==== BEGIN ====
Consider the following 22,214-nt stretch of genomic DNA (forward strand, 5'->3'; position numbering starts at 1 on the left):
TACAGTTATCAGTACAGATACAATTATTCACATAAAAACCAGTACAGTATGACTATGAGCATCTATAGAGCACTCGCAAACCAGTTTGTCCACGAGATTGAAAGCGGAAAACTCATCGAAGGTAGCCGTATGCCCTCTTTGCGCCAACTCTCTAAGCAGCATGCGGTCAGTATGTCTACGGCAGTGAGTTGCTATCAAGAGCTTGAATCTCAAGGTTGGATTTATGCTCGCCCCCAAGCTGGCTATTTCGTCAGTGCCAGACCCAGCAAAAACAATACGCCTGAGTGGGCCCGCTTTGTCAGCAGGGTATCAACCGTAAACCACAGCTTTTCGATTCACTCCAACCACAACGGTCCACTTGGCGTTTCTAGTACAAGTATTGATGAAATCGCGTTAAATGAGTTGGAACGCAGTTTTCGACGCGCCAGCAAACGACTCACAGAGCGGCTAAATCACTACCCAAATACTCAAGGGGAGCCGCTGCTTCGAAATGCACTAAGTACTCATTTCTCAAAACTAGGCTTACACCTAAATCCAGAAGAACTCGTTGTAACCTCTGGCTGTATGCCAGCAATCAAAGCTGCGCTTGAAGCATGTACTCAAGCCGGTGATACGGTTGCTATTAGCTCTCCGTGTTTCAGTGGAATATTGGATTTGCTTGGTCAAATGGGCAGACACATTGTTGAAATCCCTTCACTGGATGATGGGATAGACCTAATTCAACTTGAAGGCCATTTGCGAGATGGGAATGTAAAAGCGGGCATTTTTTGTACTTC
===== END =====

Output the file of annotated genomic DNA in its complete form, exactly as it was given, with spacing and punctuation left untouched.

Consider the following 22,214-nt stretch of genomic DNA (forward strand, 5'->3'; position numbering starts at 1 on the left):
TACAGTTATCAGTACAGATACAATTATTCACATAAAAACCAGTACAGTATGACTATGAGCATCTATAGAGCACTCGCAAACCAGTTTGTCCACGAGATTGAAAGCGGAAAACTCATCGAAGGTAGCCGTATGCCCTCTTTGCGCCAACTCTCTAAGCAGCATGCGGTCAGTATGTCTACGGCAGTGAGTTGCTATCAAGAGCTTGAATCTCAAGGTTGGATTTATGCTCGCCCCCAAGCTGGCTATTTCGTCAGTGCCAGACCCAGCAAAAACAATACGCCTGAGTGGGCCCGCTTTGTCAGCAGGGTATCAACCGTAAACCACAGCTTTTCGATTCACTCCAACCACAACGGTCCACTTGGCGTTTCTAGTACAAGTATTGATGAAATCGCGTTAAATGAGTTGGAACGCAGTTTTCGACGCGCCAGCAAACGACTCACAGAGCGGCTAAATCACTACCCAAATACTCAAGGGGAGCCGCTGCTTCGAAATGCACTAAGTACTCATTTCTCAAAACTAGGCTTACACCTAAATCCAGAAGAACTCGTTGTAACCTCTGGCTGTATGCCAGCAATCAAAGCTGCGCTTGAAGCATGTACTCAAGCCGGTGATACGGTTGCTATTAGCTCTCCGTGTTTCAGTGGAATATTGGATTTGCTTGGTCAAATGGGCAGACACATTGTTGAAATCCCTTCACTGGATGATGGGATAGACCTAATTCAACTTGAAGGCCATTTGCGAGATGGGAATGTAAAAGCGGGCATTTTTTGTACTTC